While I am not trying to turn this into a sports blog, we are in the bowls and playoff session -- a series of secular holy days -- and the topics keep coming up. Thus, I spend a really interesting hour the other day on the telephone with Washington Post sportswriter Kathy Orton, who will, apparently, be writing an ongoing feature at the "On Faith" weblog called "Praying Fields."
Our conversation started with the nervous, very nervous, speech that Florida University quarterback Tim Tebow made when he received the Heisman Trophy. Thus, the pushy headline on Orton's interesting column: "Tebow Talks God, Media Ignores Him." She notes:
Many people who watched the Heisman Trophy ceremony earlier this month were bewildered when reading their newspapers the next morning. In the countless articles that were printed about Florida quarterback Tim Tebow winning the award, few cited his religious beliefs even though he clearly made several references to God in his three-minute acceptance speech. His opening remarks -- "I'd just like to first start off by thanking my Lord and Saviour Jesus Christ who gave me the ability to play football" -- didn't appear in any mainstream news stories.
Sportswriters seemed to go out of their way to avoid any mention by Tebow to God or religion.
This question gets asked here all the time at GetReligion, which is why we were talking in the first place.
A key question in all of this is, "When did this Godtalk really start in sports?" Here is a large chunk of Orton's piece:
I've always wondered why athletes felt compelled to mention their faith during an athletic event. It didn't seem to me to be the time or the place for such declarations. Yet as William J. Baker explains in his recent book Playing With God, this aggressive proselytizing grew out of a religious revival that came in the wake of World War II, when evangelicals and fundamentalists reversed their attitudes toward sports and began to embrace athletics as a means for witnessing for Christ. Baker refers to it as "Sportianity," a term coined by Sports Illustrated writer Frank Deford.
Baker, a former quarterback at Furman who is professor emeritus of history at the University of Maine, was once a youth evangelist much like Tebow. I asked him if he thought Tebow really believed he was winning souls for Jesus when he stood up there and proclaimed his faith.
"Having lived that experience, I think [Tebow] thinks that, whether he convinces anybody to believe or not, that he is planting the seed and that's all God wants," Baker said. "His church and/or family teachings tell him that to be a good Christian means that he needs to witness every chance he gets."
Of course, if the media edit the messages, the messages do not get out. That's interesting, but it is also crucial to note that journalists are simply ignoring a topic that the athletes themselves think is at the heart of their own personal stories.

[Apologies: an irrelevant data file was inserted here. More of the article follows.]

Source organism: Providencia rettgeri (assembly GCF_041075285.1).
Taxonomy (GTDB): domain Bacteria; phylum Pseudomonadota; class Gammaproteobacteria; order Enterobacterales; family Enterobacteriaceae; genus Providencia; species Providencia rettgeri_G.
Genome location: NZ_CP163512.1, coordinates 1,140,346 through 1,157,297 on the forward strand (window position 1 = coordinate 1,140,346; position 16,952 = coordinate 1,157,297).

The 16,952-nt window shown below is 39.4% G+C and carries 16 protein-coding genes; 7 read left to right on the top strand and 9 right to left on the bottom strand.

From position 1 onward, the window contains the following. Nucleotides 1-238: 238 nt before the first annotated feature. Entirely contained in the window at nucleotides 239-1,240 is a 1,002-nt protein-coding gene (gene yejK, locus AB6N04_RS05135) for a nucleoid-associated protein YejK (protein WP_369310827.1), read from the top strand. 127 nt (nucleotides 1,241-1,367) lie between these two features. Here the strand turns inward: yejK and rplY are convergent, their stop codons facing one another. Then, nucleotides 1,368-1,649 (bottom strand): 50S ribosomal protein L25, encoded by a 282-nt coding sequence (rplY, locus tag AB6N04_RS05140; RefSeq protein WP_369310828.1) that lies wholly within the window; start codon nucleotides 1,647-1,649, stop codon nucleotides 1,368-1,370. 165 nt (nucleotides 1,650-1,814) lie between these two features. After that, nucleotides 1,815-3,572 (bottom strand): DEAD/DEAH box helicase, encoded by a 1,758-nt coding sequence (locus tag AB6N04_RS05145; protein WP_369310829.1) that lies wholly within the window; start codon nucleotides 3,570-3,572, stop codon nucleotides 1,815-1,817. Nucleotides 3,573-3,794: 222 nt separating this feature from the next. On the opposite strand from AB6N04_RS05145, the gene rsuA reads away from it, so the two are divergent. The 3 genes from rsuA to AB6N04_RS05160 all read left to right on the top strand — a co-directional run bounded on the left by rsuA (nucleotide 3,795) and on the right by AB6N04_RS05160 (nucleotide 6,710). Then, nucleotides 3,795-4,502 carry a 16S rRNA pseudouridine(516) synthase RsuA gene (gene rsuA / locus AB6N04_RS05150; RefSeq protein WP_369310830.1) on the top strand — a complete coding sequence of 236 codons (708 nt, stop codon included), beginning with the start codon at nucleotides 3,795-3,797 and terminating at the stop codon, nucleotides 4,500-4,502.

The question is, "Why?" Orton let me take several shots at that question and published this:
Tebow is the son of missionary parents. His faith is clearly a large part of who he is. Yet, the media is reluctant to touch on this aspect of his story. Terry Mattingly, a longtime religion writer for Scripps Howard news service who also blogs on Getreligion.org, has watched the media struggle with this topic.
Covering religion is "awkward. It's divisive," Mattingly said. "We live in a culture right now that pretty much whatever you put up on a moral and social issue is going to be decided on a 51-49 vote. ... This has been my academic field and professional field of study for a quarter of a century, and you just have to say there is something about religion that makes people's palms sweat."
Let me clarify that the word "people" in that last sentence was a reference to journalists, first and foremost.
I enjoyed the talk, so much so that I decided to come back to the topic this week writing for Scripps Howard -- with a clear salute to Orton's work. At the same time, I wanted to put some more material on the record. You can read that for yourself -- click here. But I also want to underline that the "muscular Christianity" actually started in England in the mainstream, or even "high church," world. Here's a glimpse of that background material:
Sportswriters never know quite what to do when athletes and coaches turn into preachers and evangelists. It's an old tension, one that been around since the birth of what historians call "muscular Christianity" in mid-19th century Victorian England.
Then, in the early 20th century, the "flying Scotsman" Eric Liddell proved that -- with the right blend of skill and charisma -- a superstar athlete could hold his own in the pulpit. The Olympic champion, whose story was later told in the Academy Award winning movie "Chariots of Fire," inspired legions of athletes to dare to be evangelists, especially in youth rallies organized by Athletes in Action, the Fellowship of Christian Athletes and similar groups.
On to the playoffs, where we can expect more Godtalk, perhaps even in the news.